Cracks found on another Polaris ore carrier

Stellar Queen (seen here under previous ownership). Credit: Fotoflite
Stellar Queen (seen here under previous ownership). Credit: Fotoflite

Polaris Shipping confirmed to IHS Markit on Monday that cracks had been found on another of its ore carriers.

Measuring 2.5 m and 1.5 m, the two cracks were spotted on the upper deck in the ballast tank area of Stellar Queen as the ship sailed from China to Brazil. Water has been leaking from them.

A company spokesman said, “The MV Stellar Queen is currently in Sao Luis, Brazil. Surveyors from Korean Register have gone into the ship for inspections.”

IHS Markit’s Sea-web data show that the 305,846 dwt Stellar Queen was converted from a single-hull tanker in 2009 and sold to Brazilian miner Vale, which then sold the vessel to Polaris in 2012.

Polaris, known for operating a fleet of ore carriers on consecutive voyage charters with industrial shippers, such as Vale, POSCO, and Korea Electric Power Corporation, has been under fire after the 31 March sinking of Stellar Daisy.

Twenty-two crew members from Stellar Daisy remain unaccounted for and just two survivors were found. Like another 18 of Polaris’s 32 bulk carriers, Stellar Daisy was converted from a single-hull tanker, in 2009. The loss of Stellar Daisy has caused speculation into the safety of such converted bulk carriers, especially when the survivors claimed that the ship broke in two before sinking.

Shortly after the disaster, another Polaris ore carrier, Stellar Unicorn, had to be diverted to Cape Hope for repairs to a cracked hull, lending more fuel to the speculation.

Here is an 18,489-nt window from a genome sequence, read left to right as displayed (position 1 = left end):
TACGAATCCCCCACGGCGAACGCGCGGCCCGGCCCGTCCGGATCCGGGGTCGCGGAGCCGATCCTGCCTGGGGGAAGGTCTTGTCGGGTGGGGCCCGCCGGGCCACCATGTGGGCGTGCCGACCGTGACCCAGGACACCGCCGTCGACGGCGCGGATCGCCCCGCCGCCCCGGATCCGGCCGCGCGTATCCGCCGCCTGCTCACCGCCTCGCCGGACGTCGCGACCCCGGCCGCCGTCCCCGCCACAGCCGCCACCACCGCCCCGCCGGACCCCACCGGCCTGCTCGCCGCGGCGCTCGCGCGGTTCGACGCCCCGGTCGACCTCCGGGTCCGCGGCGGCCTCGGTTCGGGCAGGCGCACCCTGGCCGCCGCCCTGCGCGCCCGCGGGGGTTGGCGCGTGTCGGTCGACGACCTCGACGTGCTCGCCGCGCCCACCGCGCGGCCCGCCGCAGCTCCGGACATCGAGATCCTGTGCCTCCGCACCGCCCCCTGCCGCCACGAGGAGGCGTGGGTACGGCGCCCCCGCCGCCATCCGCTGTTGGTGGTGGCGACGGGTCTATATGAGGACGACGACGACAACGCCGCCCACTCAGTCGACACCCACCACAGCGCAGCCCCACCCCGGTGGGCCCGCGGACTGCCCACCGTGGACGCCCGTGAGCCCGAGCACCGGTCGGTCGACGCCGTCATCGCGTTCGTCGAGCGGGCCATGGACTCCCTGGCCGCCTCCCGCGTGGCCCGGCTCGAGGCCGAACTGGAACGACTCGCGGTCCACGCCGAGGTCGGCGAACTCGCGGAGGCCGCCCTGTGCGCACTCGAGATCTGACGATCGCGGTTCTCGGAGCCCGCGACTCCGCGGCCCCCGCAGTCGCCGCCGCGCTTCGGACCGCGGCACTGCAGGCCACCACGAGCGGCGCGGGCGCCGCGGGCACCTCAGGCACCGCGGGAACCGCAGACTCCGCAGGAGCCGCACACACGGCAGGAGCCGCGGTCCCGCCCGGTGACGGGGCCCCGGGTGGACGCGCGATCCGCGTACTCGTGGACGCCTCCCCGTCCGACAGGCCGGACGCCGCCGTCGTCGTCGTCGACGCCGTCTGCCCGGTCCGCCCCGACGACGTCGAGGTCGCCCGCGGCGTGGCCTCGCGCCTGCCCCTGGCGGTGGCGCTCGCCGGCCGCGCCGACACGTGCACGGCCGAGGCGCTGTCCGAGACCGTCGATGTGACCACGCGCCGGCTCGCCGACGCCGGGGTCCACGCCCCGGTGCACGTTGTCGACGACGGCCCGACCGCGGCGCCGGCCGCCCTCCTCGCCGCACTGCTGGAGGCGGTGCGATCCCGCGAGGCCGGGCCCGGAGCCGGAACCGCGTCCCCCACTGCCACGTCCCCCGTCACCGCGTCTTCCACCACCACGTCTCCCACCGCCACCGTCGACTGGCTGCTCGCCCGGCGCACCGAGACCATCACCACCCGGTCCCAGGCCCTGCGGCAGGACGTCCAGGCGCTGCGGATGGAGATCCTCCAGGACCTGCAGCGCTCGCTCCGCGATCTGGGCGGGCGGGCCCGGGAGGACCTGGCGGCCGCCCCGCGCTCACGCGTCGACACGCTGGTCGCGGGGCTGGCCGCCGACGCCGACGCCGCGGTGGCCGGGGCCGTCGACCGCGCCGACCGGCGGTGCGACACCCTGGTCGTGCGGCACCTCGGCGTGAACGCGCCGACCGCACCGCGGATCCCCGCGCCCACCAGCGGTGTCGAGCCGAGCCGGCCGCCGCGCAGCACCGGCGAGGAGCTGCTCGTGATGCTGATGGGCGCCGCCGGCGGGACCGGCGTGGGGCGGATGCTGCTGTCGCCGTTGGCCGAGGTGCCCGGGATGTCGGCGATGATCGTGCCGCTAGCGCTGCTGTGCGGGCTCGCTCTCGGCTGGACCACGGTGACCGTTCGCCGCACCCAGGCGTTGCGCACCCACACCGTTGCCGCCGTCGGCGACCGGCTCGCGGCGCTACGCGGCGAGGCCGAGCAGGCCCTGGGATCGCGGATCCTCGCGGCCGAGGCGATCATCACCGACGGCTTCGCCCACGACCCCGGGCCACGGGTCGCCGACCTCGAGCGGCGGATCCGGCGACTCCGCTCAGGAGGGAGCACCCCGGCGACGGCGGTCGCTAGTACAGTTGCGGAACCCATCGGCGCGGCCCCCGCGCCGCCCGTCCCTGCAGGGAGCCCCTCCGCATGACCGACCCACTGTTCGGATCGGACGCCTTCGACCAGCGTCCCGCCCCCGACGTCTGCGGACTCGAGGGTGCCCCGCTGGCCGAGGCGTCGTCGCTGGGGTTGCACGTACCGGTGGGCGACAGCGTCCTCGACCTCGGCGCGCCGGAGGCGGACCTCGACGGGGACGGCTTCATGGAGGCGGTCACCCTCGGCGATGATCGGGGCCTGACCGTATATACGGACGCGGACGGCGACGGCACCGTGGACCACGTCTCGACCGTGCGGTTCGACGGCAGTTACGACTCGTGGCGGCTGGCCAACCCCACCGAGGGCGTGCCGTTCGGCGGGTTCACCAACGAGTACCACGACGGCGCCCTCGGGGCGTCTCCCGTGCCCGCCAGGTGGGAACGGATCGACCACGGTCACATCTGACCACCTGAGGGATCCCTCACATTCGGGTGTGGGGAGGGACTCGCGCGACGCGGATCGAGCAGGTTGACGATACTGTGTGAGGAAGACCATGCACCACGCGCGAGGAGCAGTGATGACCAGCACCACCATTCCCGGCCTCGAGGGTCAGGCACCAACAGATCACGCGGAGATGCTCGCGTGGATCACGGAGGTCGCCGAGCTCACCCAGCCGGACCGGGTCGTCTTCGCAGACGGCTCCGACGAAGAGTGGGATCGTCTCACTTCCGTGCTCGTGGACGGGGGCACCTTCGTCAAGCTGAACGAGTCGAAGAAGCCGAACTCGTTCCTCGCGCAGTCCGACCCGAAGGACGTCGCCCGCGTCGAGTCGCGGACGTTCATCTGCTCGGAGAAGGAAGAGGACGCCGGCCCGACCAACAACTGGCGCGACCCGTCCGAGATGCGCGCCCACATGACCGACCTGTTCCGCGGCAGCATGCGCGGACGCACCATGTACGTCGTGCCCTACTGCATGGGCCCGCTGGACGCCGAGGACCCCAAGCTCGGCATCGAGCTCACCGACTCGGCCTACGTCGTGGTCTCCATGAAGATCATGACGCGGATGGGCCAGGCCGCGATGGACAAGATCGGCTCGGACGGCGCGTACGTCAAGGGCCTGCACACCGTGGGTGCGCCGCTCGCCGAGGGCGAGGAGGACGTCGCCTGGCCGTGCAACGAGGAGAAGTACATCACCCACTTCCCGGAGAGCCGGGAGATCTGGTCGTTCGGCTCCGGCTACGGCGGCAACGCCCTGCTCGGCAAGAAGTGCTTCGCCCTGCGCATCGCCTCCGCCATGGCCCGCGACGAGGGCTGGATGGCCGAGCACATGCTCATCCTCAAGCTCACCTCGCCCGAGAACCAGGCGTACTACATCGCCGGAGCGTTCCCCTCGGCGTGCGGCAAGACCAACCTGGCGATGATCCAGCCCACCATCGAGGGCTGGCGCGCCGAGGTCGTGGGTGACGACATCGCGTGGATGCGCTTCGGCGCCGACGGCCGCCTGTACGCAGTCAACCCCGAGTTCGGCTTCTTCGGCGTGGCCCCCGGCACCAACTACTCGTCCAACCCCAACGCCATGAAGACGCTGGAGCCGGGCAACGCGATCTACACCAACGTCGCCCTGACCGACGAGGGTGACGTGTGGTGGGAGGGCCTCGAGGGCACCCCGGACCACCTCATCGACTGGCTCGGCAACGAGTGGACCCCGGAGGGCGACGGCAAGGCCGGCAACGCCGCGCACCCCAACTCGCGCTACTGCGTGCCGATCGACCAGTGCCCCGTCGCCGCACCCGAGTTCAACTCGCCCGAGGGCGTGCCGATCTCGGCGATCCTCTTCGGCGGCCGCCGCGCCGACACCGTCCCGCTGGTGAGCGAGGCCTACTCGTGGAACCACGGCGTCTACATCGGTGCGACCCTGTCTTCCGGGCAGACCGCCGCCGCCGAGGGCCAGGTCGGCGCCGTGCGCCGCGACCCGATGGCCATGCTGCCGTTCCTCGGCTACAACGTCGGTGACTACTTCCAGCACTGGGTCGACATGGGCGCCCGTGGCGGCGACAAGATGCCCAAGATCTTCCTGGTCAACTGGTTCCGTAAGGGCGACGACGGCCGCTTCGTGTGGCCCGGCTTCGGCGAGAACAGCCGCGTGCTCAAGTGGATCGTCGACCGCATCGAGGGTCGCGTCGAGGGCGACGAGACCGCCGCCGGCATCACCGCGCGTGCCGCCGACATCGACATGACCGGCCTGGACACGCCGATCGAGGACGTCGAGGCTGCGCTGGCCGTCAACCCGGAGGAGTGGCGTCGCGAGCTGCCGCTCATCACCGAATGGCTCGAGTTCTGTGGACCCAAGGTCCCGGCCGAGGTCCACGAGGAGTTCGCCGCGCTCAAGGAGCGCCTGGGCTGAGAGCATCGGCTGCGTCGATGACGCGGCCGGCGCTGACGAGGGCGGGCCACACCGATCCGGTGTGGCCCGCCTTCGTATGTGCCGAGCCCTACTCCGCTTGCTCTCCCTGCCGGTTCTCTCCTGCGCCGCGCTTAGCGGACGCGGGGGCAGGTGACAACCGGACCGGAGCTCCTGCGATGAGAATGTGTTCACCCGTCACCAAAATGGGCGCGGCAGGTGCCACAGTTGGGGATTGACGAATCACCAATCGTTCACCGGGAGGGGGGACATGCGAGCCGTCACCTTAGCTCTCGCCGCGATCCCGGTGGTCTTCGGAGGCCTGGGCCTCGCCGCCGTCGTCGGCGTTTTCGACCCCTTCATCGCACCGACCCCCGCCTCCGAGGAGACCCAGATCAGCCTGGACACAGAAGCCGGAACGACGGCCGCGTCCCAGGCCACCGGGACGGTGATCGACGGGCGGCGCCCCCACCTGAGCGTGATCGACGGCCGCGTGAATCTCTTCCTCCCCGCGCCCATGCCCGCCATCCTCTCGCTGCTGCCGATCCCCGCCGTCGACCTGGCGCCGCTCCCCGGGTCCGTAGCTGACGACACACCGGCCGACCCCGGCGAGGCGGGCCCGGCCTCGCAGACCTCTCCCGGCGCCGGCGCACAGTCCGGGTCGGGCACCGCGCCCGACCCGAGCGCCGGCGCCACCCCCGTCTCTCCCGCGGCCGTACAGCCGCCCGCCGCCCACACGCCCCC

As of 20 April, Polaris Shipping had initiated inspections on all its ore carriers, amid growing concern over the safety of its fleet.

Polaris ore carriers that pass the initial onboard inspection will undergo a special survey by superintendents from Polaris, KR, and Tae-Yang, a specialist steel strength-gauging company, as each vessel arrives at its earliest load or discharge port.

Lloyd’s Register will deploy three technical advisers to inspect each vessel in turn and recommend solutions to structural strength and design issues.

These initial condition surveys at the load and discharge ports will be followed by further in-depth survey and analysis of each vessel, the results of which will be reported to KR for verification of hull strength in consultation with Lloyd’s Register.

Any irregularities will be rectified according to a hull-strengthening plan approved by KR in consultation with Lloyd’s Register.